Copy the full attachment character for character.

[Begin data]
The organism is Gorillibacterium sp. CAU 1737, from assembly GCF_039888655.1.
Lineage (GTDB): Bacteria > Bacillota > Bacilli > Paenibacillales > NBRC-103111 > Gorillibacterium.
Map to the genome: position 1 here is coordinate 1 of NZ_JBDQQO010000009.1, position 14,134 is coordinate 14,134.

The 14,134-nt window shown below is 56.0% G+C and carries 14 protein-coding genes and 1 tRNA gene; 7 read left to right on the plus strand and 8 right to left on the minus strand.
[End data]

The organism is Gorillibacterium sp. CAU 1737, from assembly GCF_039888655.1.
Lineage (GTDB): Bacteria > Bacillota > Bacilli > Paenibacillales > NBRC-103111 > Gorillibacterium.
Map to the genome: position 1 here is coordinate 1 of NZ_JBDQQO010000009.1, position 14,134 is coordinate 14,134.

The 14,134-nt window shown below is 56.0% G+C and carries 14 protein-coding genes and 1 tRNA gene; 7 read left to right on the plus strand and 8 right to left on the minus strand.